We at St. Stephen’s do Holy Week well—if we do say so ourselves! From the drama of Palm Sunday through the reflective solemnity of Maundy Thursday and Good Friday to the festive lights and sounds of Holy Saturday and Easter morning: it is an engaging story that pulses at the very heart of our faith.
But it is just as lively behind the scenes as it is at any given Holy Week service. On Saturday morning, for instance, preparations for our Easter services brought out a small army of willing workers—polishing brass and silver, trimming wicks, dusting window ledges, ringing bells, raising voices in song, setting lights and sound levels, staging liturgy. It is clear that (1) good liturgy is created by careful preparation; but also that (2) there is as much Easter joy in that preparation as there is in the services themselves.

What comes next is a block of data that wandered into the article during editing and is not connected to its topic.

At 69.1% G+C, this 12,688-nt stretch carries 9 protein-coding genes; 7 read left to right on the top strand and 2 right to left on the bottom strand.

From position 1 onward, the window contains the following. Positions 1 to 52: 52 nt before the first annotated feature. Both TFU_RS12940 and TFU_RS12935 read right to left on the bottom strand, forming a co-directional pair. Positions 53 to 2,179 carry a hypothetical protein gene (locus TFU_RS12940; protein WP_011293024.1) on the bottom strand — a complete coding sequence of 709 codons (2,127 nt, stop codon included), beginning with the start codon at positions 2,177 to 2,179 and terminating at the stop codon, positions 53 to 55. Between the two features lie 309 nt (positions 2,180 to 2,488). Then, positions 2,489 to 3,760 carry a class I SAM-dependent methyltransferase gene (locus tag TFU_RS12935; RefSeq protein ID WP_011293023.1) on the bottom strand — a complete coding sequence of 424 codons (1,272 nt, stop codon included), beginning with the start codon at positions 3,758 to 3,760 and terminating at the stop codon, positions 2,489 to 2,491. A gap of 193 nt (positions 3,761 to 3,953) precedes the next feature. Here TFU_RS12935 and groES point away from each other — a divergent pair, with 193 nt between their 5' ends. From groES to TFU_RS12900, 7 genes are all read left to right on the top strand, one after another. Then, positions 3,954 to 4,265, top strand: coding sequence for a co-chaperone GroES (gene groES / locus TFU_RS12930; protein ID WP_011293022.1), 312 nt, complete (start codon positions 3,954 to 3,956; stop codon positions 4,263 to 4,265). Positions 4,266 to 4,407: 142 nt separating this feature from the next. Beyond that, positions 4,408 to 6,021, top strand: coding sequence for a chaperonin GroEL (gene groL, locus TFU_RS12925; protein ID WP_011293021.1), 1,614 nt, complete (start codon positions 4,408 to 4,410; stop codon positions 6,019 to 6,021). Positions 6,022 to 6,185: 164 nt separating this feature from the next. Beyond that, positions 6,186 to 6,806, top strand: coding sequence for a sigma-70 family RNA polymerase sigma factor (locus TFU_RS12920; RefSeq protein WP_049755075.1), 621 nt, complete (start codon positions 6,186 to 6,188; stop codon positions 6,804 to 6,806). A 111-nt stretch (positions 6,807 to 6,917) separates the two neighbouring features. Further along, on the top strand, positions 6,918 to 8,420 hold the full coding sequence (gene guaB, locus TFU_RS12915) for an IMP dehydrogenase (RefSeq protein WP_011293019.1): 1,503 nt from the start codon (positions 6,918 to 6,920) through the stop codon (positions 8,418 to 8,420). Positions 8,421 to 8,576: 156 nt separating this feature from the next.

This is one of the hidden gifts of congregational life. We may think we are attaching to a congregation for the benefits we receive—great music, thoughtful sermons, interesting people. But inevitably we are drawn in to become, ourselves, the willing ones, the workers, who end up blessing others by our efforts. We who once received become, ourselves, the bearers of the gift others are seeking.
There is in this observation a deep resonation of the Easter message. As we sing in the Prayer of St. Francis: “It is in giving to all that we receive, in dying that we’re born to eternal life.“